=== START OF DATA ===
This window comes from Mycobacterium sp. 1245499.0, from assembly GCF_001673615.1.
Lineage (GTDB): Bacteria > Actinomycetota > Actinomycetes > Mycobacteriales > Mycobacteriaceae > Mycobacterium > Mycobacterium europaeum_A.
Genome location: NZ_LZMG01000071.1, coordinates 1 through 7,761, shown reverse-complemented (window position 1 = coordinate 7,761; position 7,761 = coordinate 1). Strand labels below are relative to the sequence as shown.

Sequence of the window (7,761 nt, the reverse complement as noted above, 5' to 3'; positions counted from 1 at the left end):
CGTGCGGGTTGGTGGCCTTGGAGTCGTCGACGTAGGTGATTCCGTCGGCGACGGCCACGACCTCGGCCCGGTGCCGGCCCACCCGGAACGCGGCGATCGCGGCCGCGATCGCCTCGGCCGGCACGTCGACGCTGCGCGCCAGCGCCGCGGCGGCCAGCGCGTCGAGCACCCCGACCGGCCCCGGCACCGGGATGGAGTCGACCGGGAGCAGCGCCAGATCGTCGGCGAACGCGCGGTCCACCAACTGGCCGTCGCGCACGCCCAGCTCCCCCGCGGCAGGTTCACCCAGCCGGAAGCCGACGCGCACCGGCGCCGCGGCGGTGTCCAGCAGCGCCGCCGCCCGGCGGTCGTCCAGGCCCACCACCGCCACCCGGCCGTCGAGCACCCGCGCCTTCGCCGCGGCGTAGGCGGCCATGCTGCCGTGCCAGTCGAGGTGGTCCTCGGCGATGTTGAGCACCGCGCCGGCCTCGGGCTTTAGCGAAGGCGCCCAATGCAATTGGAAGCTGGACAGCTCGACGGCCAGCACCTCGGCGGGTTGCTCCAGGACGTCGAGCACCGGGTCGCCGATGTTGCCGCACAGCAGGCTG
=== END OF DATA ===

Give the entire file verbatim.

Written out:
This window comes from Mycobacterium sp. 1245499.0, from assembly GCF_001673615.1.
Lineage (GTDB): Bacteria > Actinomycetota > Actinomycetes > Mycobacteriales > Mycobacteriaceae > Mycobacterium > Mycobacterium europaeum_A.
Genome location: NZ_LZMG01000071.1, coordinates 1 through 7,761, shown reverse-complemented (window position 1 = coordinate 7,761; position 7,761 = coordinate 1). Strand labels below are relative to the sequence as shown.

Sequence of the window (7,761 nt, the reverse complement as noted above, 5' to 3'; positions counted from 1 at the left end):
CGTGCGGGTTGGTGGCCTTGGAGTCGTCGACGTAGGTGATTCCGTCGGCGACGGCCACGACCTCGGCCCGGTGCCGGCCCACCCGGAACGCGGCGATCGCGGCCGCGATCGCCTCGGCCGGCACGTCGACGCTGCGCGCCAGCGCCGCGGCGGCCAGCGCGTCGAGCACCCCGACCGGCCCCGGCACCGGGATGGAGTCGACCGGGAGCAGCGCCAGATCGTCGGCGAACGCGCGGTCCACCAACTGGCCGTCGCGCACGCCCAGCTCCCCCGCGGCAGGTTCACCCAGCCGGAAGCCGACGCGCACCGGCGCCGCGGCGGTGTCCAGCAGCGCCGCCGCCCGGCGGTCGTCCAGGCCCACCACCGCCACCCGGCCGTCGAGCACCCGCGCCTTCGCCGCGGCGTAGGCGGCCATGCTGCCGTGCCAGTCGAGGTGGTCCTCGGCGATGTTGAGCACCGCGCCGGCCTCGGGCTTTAGCGAAGGCGCCCAATGCAATTGGAAGCTGGACAGCTCGACGGCCAGCACCTCGGCGGGTTGCTCCAGGACGTCGAGCACCGGGTCGCCGATGTTGCCGCACAGCAGGCTG